Recent findings implied the significance of reactive oxygen species (ROS) as a part of tyrosine kinase inhibitors (TKIs) pharmacological activity. Evidences also suggested that toxic effects of TKIs were related to ROS production. The results regarding benefits of vitamin E usage alongside with prescribed TKIs therapy are ambiguous. We aimed to examine oxidative stress and antioxidative defense in human serum treated with four different TKIs and their possible interactions with hydrosoluble vitamin E analog (Trolox). An in-vitro experiment with serum pool as a substitute model was performed. Different parameters of oxidative stress and antioxidative defense were measured in serum pool with and without addition of TKIs (axitinib, crizotinib, nilotinib, and imatinib), before and after addition of Trolox. Z score statistic was used for calculation of Prooxidative and Antioxidative scores. The highest oxidative potential was recorded for samples incubated with imatinib and nilotinib, while the lowest damaging scores were observed for crizotinib and axitinib (nilotinib vs. imatinib, P < 0.05; axitinib vs. imatinib, P < 0.01; crizotinib vs. imatinib, P < 0.001). The best capability for antioxidative protection was seen in samples with nilotinib, then with imatinib, while the lowest level was obtained in samples with crizotinib and axitinib (imatinib and axitinib vs. nilotinib, P < 0.05 for both; crizotinib vs. nilotinib, P < 0.01; axitinib vs. imatinib, P < 0.05, crizotinib vs. imatinib, P < 0.01). Our results demonstrated the opposite effects of Trolox in combination with imatinib and nilotinib. Usage of antioxidant in combination with TKIs should be carefully evaluated in each specific case.
In the present study, to delve into the effect of granulocyte-macrophage colony-stimulating factor (GM-CSF) combined with temozolomide (TMZ) on high-grade glioma cells and related mechanism, six cases of high-grade glioma cells from patient’s tumor tissues were cultured. 3-(4,5)-dimethylthiahiazo (-z-y1)-3,5-di- phenytetrazoliumromide 3-(4,5)-dimethylthiahiazo (-z-y1)-3,5-di- phenytetrazoliumromide (MTT) assay was performed to detect cell proliferation and toxicity. Flow cytometry was performed to ascertain cell cycle and apoptosis rate. To detect the expressions of O6-methylguanine-DNA methyltransferase (MGMT) methylation status and MGMT protein, respectively, specific PCR and immunofluorescence were performed. According to the results of MTT assay, compared with the results of control group, GM-CSF group exhibited enhanced cell viability in varying degrees. In three cases of cells (MGMT gene methylation), the combination group [(67.67 ± 1.16), (68.13 ± 1.06), (68.42 ± 1.73)] had noticeably lower cell viability than the corresponding TMZ group [(90.00 ± 1.73), (82.33 ± 1.53), (82.67 ± 2.11)] (P < 0.01). Nevertheless, the two groups showed no significant difference in another three cases (MGMT gene unmethylated) (P > 0.05). In combination group, the apoptosis rate of the MGMT methylation cells was higher than that in the corresponding TMZ group (P < 0.01), which is consistent with MTT assay results. In all six cases of primary glioma cells, the fraction of cells in G1 phase of GM-CSF-treated group was noticeably down-regulated and was up-regulated in S phase (P < 0.01). GM-CSF could induce high-grade glioma cells to rapidly enter the cell cycle, thereby enhancing the lethal effect of TMZ on glioma cells with MGMT gene promoter methylation. However, this effect is not ideal on glioma cells with MGMT unmethylation.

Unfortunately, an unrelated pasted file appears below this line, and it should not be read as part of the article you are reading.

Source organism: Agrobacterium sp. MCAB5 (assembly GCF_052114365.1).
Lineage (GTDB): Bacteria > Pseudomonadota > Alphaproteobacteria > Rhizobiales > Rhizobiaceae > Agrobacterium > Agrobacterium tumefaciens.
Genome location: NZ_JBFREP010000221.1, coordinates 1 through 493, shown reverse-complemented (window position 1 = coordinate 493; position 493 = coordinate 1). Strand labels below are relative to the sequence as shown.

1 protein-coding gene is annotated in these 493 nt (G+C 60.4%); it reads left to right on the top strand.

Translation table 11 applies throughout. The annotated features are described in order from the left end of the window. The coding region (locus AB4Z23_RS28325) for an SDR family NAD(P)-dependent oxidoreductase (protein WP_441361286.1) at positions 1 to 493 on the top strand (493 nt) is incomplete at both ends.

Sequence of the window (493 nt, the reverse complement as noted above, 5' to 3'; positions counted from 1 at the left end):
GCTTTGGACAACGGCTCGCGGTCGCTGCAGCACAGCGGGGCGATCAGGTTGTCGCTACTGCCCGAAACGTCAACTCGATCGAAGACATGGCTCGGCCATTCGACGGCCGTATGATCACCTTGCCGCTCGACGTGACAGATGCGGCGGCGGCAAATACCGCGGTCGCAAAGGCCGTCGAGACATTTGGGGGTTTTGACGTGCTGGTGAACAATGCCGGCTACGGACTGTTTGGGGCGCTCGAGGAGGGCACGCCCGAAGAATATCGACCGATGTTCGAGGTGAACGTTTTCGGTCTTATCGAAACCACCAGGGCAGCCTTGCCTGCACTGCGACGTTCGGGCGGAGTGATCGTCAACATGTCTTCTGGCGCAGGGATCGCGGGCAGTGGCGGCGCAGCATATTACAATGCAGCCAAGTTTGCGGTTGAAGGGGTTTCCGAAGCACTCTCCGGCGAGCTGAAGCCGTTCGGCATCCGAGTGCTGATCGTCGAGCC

After the failure of first-line epidermal growth factor receptor-tyrosine kinase inhibitor (EGFR-TKI) therapy, some non-small cell lung cancer patients desire to receive switching with another EGFR-TKI (TKI-switching), although cytotoxic chemotherapy has been recommended as second-line therapy. It is unclear who should not receive TKI-switching in these patients. We retrospectively evaluated overall survival (OS) from the initiation of first EGFR-TKI (first-TKI) therapy in advanced lung adenocarcinoma patients with active EGFR mutations (deletion of exon 19 or L858R in exon 21) who received TKI-switching according to the best response of the first-TKI. There was no difference in the OS between patients receiving TKI-switching (n = 35) and patients receiving additional chemotherapy between the first-TKI and second-TKI therapy (n =10) (P = 0.614). Among patients receiving TKI-switching, the OS in cases with progressive disease to the first-TKI (n = 9) was shorter than that in cases with disease control to the first-TKI (n = 26) (12.7 months vs. 49.4 months, P < 0.001). Five of the nine progressive disease cases who received TKI-switching missed an opportunity to receive chemotherapy. Their OS tended to be shorter than that in patients who received chemotherapy during the whole period of anticancer therapy (12.2 months vs. 20.3 months, P = 0.060). The multivariate analysis showed that disease control to the first-TKI therapy (P = 0.005) or the presence of chemotherapy (P = 0.087) decreased the risk of mortality. Chemotherapy should be performed in patients with progressive disease to the first-TKI.